Finally, what if you’re squarely in the “gap”: solid revenues and nearing breakeven; good growth, but for a variety of reasons not interesting to the venture community at this point. You need to raise $1.5M for a major expansion, and know that your boutique investment banker friend will take on the project, but it will end up costing $50K after retainer and success fees. In this case, paying $5K to pitch to a large network makes sense – if the probability of getting funded is 10% or higher. But be prepared – you don’t want to waste this chance.
These are the decisions I’ve made myself as an entrepreneur, or helped other entrepreneurs through over the past five years as an investor and angel group manager. Most of the time entrepreneurs “get it”, and decide the right path for their situation. If they don’t take advice and/or make bad financial decisions… well, not everyone is cut out to be an entrepreneur.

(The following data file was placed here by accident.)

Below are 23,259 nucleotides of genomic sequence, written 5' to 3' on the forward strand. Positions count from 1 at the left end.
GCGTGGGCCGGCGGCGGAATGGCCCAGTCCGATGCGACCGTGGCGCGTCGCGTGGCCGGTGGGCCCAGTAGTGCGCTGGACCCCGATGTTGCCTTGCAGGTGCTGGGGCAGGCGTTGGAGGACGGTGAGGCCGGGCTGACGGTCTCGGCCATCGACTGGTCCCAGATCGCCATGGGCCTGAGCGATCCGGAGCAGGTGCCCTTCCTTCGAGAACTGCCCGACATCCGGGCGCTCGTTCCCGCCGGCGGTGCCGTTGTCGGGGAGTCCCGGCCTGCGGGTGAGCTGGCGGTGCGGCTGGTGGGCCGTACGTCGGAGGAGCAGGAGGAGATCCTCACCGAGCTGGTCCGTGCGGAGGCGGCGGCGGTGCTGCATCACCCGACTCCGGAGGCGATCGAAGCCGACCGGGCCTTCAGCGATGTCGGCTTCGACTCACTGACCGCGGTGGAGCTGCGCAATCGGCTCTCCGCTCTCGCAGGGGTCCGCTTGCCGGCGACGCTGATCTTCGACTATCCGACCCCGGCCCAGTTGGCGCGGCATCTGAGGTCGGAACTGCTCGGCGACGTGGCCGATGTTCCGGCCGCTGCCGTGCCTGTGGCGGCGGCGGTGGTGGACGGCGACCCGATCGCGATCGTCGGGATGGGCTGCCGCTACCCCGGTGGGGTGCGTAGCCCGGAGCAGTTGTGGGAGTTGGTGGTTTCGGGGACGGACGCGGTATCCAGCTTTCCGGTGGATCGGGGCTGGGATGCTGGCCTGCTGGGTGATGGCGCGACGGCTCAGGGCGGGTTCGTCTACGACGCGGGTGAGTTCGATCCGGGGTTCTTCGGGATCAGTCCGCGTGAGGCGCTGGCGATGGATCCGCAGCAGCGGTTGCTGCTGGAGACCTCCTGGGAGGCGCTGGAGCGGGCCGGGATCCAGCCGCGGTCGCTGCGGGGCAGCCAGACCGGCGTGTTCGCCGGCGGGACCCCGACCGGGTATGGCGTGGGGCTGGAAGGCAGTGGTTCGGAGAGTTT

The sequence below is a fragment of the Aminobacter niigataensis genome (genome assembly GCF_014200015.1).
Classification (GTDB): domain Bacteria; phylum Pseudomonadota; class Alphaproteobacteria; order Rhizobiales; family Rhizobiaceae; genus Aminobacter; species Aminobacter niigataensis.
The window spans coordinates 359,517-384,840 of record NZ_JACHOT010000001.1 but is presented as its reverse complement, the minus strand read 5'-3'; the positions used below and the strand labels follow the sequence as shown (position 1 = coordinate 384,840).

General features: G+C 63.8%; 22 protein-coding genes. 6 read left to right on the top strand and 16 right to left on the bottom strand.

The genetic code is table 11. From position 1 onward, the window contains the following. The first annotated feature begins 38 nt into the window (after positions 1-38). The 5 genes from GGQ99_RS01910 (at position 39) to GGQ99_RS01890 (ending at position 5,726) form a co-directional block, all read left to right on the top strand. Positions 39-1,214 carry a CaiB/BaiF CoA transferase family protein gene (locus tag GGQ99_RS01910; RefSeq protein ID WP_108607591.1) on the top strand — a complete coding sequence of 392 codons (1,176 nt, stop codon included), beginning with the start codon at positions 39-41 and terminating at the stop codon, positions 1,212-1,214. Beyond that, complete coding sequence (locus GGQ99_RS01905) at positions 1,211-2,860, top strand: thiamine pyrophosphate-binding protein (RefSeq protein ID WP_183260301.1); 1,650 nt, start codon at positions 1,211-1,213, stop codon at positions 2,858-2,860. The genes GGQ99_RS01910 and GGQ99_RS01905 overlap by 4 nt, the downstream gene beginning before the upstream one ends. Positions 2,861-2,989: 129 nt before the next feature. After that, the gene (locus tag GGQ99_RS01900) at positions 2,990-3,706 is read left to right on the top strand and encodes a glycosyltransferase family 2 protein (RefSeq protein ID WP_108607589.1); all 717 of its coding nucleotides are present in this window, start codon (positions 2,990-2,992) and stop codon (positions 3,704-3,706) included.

All of the above is based on one premise: that the entrepreneur has good information about the potential outcomes at every stage in order to make good decisions. If a group or event manager can’t tell you what types of company are getting funded, how often and for how much, you should walk. And don’t go by long term averages (mean, median…): find out what has been happening in the past six months. Angel investor velocity changes over time, and in a down economy, velocity can trend to zero.
For angel group managers, there are two additional things I will add: give startups a break, and provide good feedback. Even though I ran a group that operated on a pay-to-present model, if we had exciting startups come through that were operating on a shoestring (think Twaddle in the garage), they got “scholarships” and a free ride. It’s just the right thing to do for them at that stage. Similarly, I always made sure applicants and presenters got good feedback: brief written comments with an offer to review in person in detail (no need to spend lots of time crafting pearls to cast… well, you get the idea). This practice was born out a personal bad experience: paying $500 to apply to an angel group that should have been a good fit for our offering, only to get a rejection with no reason. After harassing them, I got a mindless response of “come back when you have more traction”. Thanks for playing.